American Spy: Lauren Wilkinson

Another debut novel.

There is a good book buried in here. Somewhere.

I couldn’t find it. However, you might.

I couldn’t get through and past the bizarre 1st person narrative voice, variously addressed to one of her twin sons — it’s not often clear which, and she repeatedly, confusingly, keeps referring to people through their relationship to her sons when we aren’t clear what those are — who aren’t even present for most of the novel.

The time jumps are confusing.

I guessed the plot just halfway through.

As I said, I couldn’t find enough good to outweigh all that.

You might.

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A Wanted Man: Lee Child

Short, declarative sentences. Sharp, snappy dialogue. A flexible moral compass. Just get the job done. It must be Jack Reacher. From the bestseller lists, a very “wanted man.”

One caveat: Child’s novels are all so very clearly delineated in terms of story arc, character and style that it wasn’t until Chapter Six that I wasn’t entirely sure I hadn’t read this one before.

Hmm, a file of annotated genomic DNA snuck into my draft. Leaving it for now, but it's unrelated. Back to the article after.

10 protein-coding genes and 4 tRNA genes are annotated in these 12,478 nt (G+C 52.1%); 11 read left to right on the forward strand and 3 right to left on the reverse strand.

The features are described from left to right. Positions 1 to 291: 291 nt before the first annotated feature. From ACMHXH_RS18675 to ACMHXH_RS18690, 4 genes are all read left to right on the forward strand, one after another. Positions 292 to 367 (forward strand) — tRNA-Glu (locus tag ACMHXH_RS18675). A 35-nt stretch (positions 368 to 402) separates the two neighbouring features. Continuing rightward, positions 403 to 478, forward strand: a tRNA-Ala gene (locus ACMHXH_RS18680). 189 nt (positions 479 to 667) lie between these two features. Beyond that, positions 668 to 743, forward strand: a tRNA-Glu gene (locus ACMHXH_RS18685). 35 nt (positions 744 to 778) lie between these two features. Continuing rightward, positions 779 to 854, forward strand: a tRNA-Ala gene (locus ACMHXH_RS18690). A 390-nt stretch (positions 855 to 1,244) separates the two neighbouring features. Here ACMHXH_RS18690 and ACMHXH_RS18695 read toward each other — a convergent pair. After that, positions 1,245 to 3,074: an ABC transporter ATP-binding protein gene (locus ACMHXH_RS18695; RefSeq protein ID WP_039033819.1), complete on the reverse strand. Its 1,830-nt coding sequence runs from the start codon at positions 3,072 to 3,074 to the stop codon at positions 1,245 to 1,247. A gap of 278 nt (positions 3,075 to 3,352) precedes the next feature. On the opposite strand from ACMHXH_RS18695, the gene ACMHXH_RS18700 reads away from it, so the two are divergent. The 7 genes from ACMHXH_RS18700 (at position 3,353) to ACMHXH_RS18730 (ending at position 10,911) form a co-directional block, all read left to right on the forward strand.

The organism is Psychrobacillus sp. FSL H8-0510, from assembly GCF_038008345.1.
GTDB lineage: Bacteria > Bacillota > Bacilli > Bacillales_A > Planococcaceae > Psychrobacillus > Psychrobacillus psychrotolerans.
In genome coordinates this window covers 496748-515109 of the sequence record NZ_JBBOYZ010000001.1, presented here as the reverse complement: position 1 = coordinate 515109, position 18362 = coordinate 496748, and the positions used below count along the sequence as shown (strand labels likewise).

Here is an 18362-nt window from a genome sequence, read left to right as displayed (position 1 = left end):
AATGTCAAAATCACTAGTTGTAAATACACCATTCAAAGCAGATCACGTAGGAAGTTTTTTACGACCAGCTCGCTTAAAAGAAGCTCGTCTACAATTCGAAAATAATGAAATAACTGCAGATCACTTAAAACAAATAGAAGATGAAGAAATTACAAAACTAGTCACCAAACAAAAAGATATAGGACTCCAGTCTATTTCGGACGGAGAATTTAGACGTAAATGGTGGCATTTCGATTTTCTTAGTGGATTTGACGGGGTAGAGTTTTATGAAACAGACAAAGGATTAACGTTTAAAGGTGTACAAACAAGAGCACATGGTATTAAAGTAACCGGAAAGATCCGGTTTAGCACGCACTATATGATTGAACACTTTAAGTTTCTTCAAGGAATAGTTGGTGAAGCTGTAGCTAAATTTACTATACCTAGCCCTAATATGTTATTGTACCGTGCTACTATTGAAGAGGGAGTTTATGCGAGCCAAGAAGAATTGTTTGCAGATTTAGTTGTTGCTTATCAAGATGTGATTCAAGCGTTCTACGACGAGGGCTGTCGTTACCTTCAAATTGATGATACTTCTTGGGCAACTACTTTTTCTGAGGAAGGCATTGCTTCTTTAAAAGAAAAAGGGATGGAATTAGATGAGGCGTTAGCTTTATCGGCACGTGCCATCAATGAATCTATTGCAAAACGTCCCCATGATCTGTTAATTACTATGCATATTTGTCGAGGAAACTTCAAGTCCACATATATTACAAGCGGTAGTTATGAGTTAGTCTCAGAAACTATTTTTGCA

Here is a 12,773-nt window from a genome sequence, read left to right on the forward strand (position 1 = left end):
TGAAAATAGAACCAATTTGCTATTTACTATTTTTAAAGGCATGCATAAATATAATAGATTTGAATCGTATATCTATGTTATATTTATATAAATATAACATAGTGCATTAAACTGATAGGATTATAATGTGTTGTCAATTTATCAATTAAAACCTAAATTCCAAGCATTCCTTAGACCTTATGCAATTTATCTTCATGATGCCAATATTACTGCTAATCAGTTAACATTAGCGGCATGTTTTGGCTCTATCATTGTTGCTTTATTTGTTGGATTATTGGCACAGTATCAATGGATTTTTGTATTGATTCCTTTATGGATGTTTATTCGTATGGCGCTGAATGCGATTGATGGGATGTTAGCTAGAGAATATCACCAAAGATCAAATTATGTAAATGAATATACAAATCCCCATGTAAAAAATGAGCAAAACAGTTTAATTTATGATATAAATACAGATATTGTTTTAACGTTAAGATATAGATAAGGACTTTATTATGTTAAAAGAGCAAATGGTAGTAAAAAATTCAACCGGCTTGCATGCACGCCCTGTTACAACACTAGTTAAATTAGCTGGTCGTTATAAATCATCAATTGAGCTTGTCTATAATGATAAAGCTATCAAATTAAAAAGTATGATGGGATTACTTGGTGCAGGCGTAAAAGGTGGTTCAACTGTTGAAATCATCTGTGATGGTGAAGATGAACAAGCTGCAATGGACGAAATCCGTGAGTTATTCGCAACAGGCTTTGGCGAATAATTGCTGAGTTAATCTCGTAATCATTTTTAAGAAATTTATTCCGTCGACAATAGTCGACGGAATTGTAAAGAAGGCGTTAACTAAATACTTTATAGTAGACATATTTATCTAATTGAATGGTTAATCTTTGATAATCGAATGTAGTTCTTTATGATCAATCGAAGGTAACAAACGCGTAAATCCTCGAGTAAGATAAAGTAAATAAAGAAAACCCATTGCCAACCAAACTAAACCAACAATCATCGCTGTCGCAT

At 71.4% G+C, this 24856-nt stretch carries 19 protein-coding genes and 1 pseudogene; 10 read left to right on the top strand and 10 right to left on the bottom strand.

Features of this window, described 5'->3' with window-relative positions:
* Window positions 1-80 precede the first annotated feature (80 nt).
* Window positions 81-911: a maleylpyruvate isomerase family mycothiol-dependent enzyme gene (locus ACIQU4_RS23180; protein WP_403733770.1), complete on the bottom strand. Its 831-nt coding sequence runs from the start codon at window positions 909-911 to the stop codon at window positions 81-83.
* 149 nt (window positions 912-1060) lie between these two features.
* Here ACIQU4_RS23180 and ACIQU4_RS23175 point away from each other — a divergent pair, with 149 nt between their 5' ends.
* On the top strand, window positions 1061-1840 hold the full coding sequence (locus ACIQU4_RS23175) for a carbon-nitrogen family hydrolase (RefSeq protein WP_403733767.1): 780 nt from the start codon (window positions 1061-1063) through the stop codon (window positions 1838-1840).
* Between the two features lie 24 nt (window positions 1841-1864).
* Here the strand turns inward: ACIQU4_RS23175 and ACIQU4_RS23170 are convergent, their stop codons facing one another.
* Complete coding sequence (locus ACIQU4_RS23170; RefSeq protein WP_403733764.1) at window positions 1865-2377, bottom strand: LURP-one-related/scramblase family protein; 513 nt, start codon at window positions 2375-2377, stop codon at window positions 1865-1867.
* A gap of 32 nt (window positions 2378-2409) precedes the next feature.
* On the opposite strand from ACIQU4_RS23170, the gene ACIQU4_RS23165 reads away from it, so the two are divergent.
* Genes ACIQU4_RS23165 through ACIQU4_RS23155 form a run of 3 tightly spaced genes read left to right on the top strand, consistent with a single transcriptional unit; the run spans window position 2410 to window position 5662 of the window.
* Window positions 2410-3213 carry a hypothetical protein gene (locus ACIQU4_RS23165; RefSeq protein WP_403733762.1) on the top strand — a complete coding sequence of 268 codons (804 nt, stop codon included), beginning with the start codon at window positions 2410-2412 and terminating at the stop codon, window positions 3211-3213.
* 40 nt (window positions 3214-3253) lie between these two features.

Invasion of Privacy: Christopher Reich

meh

There is nothing egregiously “bad” about this book; it’s just that there’s nothing “good. Everything here is pedestrian, the author choosing the first readily available cultural and social tropes that come to mind.

If this were an audio book, it’d come with the blurb, “Now available in stereo(type).

So…meh…

Make Me: Lee Child

Child’s “Reacher” novels follow a very specific but successful and entertaining template. Occasionally, he does get some ‘facts’ very wrong, which makes you doubt the veracity of the truth given on other subjects you’re not aware of.

Then, there’s the “Chekhov’s Gun” unnecessary additions, which in this novel is Reacher’s concussion, which plays into both points one and two made here.

Still a good read.

The Expats: Chris Pavone

Mm, mm, good! A spy thriller in the best tradition of Le Carre and Steinhauer. The tension and plot is almost entirely psychological, with multiple layers of deceit and lying among the characters. There is very little violence and weapons appear only rarely, but the pace and tension crackles.